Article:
The Antarctic and Southern Ocean Coalition (ASOC) was co-founded in 1978 by former Executive Director Jim Barnes as a collaborative effort by conservation organizations from around the world to defend the integrity of Antarctic and Southern Ocean ecosystems from encroaching human activities. ASOC’s stated mission is to protect the Antarctic and Southern Ocean’s unique and vulnerable ecosystems by providing the unified voice of the NGO community. It is positioned to do this because of its official observer status within the Antarctic Treaty regime, granted in 1991. ASOC sends delegations which contribute to annual Antarctic Treaty Consultative Meetings (ATCMs) and to meetings of the Commission on the Conservation of Antarctic Marine Living Resources (CCAMLR), where it presents a voice for protecting and preserving Antarctic species.
During the late 1990s and early 2000s, ASOC was deeply involved in efforts at CCAMLR to fight Illegal, Unreported and Unregulated (IUU) fishing for Patagonian Toothfish (known commercially as Chilean Sea Bass) and improve the regulation of legal fisheries in the Southern Ocean. As part of these efforts, ASOC advocated for the introduction of mandatory seabird bycatch mitigation measures including adding weights to longlines, reducing use of lights during night fishing, implementing bird exclusion devices and bird-scaring lines and prohibiting the dumping of offal. The introduction of these measures led to a sharp decrease in the thousands of incidental albatross and petrel mortalities that were occurring each year. Today, compliance with the measures is consistent across licensed vessels and incidental mortality is near zero within the Southern Ocean, demonstrating that these measures are practical as well as effective.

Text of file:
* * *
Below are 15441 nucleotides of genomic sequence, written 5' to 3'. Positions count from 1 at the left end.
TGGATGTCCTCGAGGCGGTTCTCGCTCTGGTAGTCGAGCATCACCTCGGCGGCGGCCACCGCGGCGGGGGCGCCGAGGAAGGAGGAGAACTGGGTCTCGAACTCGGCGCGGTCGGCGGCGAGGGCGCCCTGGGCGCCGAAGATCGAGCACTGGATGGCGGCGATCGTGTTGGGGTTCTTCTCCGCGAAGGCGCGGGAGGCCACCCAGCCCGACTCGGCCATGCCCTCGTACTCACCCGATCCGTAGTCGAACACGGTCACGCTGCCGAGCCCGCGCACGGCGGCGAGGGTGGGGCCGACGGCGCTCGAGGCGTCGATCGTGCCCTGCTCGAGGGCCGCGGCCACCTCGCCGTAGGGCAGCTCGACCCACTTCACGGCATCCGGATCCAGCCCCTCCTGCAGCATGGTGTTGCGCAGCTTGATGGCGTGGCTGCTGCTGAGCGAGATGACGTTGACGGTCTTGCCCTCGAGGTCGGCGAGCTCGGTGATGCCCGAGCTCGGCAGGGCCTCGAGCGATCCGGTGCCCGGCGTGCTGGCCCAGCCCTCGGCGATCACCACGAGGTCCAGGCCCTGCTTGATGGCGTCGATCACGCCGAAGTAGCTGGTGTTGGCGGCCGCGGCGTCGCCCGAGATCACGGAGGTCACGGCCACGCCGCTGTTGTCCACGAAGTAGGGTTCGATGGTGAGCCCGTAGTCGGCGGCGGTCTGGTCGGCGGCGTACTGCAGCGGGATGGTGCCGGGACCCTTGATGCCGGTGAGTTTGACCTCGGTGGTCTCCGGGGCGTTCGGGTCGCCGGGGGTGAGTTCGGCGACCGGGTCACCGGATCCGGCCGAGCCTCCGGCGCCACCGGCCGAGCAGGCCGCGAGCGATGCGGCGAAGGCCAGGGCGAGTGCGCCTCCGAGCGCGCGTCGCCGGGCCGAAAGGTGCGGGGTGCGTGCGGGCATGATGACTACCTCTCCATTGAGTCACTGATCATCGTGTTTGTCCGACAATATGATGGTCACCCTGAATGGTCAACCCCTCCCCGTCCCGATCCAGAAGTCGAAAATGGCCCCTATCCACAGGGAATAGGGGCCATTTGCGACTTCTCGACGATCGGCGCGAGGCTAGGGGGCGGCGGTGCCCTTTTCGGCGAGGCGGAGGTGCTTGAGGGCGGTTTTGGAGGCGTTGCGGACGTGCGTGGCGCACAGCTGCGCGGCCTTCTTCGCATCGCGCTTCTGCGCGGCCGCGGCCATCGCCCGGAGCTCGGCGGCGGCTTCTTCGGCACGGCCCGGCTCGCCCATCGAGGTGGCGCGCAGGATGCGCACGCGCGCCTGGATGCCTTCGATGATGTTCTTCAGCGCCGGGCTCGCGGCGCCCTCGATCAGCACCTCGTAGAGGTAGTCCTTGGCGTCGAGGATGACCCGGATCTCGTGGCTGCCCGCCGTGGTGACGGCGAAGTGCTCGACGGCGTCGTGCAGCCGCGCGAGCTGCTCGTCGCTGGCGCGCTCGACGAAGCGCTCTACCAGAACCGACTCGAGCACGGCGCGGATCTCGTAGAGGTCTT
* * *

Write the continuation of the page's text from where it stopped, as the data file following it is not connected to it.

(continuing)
ASOC works towards creating a network of marine reserves or marine protected areas (MPAs) in the Southern Ocean that will set aside areas representative of most major Antarctic marine habitats and ensuring a precautionary approach to the management of Southern Ocean fisheries.
Claire Christian, ASOC Executive Director, with a passing penguin
ASOC’s Secretariat is located in Washington, DC, USA. Claire Christian, ASOC Executive Director writes to ACAP Latest News: “ASOC was proud to play a role in reducing accidental bycatch of albatrosses and petrels in the Southern Ocean through the introduction of highly effective mitigation measures, but these magnificent birds are still under threat elsewhere. On World Albatross Day, we urge Regional Fisheries Management Organizations and governments to implement simple but proven solutions to ensure that these species can thrive for generations to come.”
With thanks to Claire Christian, Executive Director, Antarctic and Southern Ocean Coalition
John Cooper, ACAP Information Officer, 13 June 2020